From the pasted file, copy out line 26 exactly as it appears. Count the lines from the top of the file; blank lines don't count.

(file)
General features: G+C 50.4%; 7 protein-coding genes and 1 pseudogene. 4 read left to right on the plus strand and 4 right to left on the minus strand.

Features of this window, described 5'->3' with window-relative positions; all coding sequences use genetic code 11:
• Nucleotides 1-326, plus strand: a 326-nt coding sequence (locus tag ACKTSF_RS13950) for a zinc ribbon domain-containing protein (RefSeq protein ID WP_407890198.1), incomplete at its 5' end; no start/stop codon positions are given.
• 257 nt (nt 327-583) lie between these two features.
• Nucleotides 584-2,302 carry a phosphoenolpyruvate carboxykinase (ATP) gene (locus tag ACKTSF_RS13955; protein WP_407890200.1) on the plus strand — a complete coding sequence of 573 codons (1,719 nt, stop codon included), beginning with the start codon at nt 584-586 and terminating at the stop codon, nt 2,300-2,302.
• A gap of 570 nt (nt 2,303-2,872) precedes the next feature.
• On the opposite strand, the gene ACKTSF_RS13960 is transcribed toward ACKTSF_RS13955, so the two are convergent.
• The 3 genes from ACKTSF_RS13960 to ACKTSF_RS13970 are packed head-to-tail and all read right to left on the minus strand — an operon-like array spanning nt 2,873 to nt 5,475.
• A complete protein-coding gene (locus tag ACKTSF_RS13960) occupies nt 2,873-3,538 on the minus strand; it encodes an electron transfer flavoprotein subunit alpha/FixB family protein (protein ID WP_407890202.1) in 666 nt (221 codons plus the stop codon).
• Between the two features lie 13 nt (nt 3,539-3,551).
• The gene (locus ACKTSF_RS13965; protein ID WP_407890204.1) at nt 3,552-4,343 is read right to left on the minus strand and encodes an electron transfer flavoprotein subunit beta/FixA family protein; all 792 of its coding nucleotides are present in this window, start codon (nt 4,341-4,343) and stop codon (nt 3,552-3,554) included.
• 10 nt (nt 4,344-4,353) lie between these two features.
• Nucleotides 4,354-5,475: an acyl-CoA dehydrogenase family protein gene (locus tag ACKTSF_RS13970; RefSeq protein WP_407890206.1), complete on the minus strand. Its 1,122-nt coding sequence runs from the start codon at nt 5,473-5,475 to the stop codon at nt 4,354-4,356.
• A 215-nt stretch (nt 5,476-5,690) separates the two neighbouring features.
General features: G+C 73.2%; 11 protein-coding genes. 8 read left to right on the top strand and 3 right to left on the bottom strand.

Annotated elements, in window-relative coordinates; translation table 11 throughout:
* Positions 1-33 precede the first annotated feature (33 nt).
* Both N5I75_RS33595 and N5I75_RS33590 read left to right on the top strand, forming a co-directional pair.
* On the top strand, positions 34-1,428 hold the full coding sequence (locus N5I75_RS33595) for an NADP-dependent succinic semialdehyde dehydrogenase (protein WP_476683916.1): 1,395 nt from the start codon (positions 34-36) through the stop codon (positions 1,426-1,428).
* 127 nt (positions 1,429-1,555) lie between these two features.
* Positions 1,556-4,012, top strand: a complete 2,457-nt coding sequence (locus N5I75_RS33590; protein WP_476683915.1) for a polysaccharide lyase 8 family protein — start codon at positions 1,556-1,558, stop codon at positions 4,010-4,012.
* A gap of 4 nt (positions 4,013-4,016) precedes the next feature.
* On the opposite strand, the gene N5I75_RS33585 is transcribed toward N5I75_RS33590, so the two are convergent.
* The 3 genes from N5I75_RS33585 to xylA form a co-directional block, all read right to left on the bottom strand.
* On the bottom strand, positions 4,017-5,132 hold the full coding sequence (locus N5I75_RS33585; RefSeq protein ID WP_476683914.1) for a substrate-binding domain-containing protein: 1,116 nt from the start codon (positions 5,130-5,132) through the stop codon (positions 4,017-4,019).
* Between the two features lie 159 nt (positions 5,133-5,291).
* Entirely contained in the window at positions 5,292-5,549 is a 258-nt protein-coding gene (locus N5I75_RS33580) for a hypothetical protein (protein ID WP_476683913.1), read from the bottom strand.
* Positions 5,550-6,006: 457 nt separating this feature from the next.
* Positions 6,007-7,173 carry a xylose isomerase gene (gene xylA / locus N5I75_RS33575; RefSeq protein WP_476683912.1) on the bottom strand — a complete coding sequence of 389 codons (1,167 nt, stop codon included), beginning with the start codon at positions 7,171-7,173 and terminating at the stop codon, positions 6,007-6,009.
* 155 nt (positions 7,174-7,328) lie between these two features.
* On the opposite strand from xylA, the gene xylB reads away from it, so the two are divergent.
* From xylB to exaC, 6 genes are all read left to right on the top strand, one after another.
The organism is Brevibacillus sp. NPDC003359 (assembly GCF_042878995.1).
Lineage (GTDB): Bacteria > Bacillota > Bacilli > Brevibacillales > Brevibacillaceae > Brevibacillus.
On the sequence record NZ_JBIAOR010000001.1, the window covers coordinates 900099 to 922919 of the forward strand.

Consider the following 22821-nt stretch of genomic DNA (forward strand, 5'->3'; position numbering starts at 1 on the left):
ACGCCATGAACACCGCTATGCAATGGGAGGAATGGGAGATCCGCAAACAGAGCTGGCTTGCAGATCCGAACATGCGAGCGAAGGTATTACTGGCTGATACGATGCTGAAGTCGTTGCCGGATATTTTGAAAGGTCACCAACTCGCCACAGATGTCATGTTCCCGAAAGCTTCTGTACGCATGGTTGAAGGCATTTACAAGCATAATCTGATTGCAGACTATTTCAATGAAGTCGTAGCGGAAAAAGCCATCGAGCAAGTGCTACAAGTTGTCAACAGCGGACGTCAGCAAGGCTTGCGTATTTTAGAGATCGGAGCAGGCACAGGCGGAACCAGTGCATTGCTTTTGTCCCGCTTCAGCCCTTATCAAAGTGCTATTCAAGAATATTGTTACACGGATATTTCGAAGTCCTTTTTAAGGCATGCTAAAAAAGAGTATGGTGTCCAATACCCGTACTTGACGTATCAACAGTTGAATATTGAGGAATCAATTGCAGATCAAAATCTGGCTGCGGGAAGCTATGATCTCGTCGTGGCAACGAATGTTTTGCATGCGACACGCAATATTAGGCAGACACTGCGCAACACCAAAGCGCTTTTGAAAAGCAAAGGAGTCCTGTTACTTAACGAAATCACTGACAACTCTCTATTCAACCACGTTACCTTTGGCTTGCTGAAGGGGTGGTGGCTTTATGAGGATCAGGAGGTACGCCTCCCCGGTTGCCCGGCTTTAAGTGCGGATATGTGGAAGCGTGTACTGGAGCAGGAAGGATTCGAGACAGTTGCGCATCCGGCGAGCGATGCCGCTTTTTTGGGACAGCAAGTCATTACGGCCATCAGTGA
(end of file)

* Between the two features lie 159 nt (positions 5,133-5,291).